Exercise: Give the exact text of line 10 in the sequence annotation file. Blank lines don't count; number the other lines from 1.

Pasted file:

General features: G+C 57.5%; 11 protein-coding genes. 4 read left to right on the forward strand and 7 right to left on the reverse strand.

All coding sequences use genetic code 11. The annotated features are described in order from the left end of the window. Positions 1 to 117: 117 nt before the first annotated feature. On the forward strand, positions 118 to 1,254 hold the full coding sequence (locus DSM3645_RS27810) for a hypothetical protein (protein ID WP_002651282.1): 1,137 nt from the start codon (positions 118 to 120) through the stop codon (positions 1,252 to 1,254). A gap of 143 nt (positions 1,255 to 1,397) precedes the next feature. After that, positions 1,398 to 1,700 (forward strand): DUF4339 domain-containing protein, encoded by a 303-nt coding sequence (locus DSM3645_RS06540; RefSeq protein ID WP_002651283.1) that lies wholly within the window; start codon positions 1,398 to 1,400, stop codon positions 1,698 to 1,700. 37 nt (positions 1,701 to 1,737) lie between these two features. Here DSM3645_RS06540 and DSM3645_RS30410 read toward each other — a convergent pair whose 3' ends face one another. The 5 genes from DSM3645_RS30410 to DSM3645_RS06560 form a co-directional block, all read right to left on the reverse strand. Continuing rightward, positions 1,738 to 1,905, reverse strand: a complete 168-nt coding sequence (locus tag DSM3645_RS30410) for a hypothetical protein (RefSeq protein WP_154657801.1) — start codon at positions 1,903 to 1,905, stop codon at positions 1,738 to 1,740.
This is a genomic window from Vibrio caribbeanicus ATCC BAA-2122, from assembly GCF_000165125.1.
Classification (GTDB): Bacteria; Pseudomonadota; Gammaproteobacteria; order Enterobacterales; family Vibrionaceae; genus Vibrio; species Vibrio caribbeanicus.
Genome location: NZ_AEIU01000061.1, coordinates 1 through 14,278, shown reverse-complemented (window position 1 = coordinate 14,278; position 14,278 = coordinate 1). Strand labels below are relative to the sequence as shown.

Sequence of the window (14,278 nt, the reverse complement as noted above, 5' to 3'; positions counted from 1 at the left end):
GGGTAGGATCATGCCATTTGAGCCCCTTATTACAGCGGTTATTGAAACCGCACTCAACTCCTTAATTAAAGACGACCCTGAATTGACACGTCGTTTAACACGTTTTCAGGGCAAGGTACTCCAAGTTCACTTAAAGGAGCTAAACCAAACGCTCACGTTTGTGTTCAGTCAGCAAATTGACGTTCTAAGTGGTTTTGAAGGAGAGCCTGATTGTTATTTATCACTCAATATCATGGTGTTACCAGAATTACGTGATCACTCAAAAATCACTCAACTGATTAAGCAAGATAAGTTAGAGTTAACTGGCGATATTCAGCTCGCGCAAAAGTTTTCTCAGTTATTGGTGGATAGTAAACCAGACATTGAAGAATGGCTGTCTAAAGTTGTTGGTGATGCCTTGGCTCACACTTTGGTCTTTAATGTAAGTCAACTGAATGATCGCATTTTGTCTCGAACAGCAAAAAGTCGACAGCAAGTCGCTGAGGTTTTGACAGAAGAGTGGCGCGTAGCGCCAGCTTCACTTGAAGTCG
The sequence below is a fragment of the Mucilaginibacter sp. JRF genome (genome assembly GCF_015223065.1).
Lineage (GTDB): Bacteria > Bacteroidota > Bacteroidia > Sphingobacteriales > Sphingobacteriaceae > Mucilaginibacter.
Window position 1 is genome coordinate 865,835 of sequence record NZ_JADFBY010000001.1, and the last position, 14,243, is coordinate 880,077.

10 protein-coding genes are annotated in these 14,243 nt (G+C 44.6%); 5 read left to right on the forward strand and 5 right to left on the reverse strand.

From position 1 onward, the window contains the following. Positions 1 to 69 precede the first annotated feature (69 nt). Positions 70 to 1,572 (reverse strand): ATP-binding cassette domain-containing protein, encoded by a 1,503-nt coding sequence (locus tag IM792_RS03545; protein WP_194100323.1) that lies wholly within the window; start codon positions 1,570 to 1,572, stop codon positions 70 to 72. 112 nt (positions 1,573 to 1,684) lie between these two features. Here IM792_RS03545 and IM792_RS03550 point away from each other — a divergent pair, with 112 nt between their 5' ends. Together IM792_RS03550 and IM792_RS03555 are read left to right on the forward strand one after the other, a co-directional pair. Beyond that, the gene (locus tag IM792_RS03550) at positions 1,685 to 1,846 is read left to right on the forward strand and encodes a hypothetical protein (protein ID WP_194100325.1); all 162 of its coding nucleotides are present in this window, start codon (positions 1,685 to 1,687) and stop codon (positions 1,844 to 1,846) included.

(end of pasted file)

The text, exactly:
Window position 1 is genome coordinate 865,835 of sequence record NZ_JADFBY010000001.1, and the last position, 14,243, is coordinate 880,077.